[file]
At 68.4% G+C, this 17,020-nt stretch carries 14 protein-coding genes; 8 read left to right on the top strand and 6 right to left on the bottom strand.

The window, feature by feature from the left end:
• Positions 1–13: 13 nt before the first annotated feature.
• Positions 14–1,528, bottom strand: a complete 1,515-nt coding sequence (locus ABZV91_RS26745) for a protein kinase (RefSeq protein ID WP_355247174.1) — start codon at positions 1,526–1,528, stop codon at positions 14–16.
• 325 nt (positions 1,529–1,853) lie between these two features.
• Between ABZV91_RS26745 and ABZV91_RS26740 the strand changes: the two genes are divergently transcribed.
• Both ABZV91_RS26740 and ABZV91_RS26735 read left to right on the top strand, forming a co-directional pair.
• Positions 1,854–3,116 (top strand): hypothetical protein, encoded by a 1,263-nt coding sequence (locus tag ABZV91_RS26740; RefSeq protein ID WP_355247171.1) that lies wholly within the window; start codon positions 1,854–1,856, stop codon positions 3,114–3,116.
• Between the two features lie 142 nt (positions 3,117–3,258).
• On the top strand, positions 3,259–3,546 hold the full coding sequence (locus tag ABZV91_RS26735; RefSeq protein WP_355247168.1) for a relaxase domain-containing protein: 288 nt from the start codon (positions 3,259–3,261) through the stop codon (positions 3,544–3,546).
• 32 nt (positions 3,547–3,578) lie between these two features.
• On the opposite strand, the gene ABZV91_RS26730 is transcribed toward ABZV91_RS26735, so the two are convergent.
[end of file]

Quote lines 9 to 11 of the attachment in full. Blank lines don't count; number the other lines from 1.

• Between the two features lie 142 nt (positions 3,117–3,258).
• On the top strand, positions 3,259–3,546 hold the full coding sequence (locus tag ABZV91_RS26735; RefSeq protein WP_355247168.1) for a relaxase domain-containing protein: 288 nt from the start codon (positions 3,259–3,261) through the stop codon (positions 3,544–3,546).
• 32 nt (positions 3,547–3,578) lie between these two features.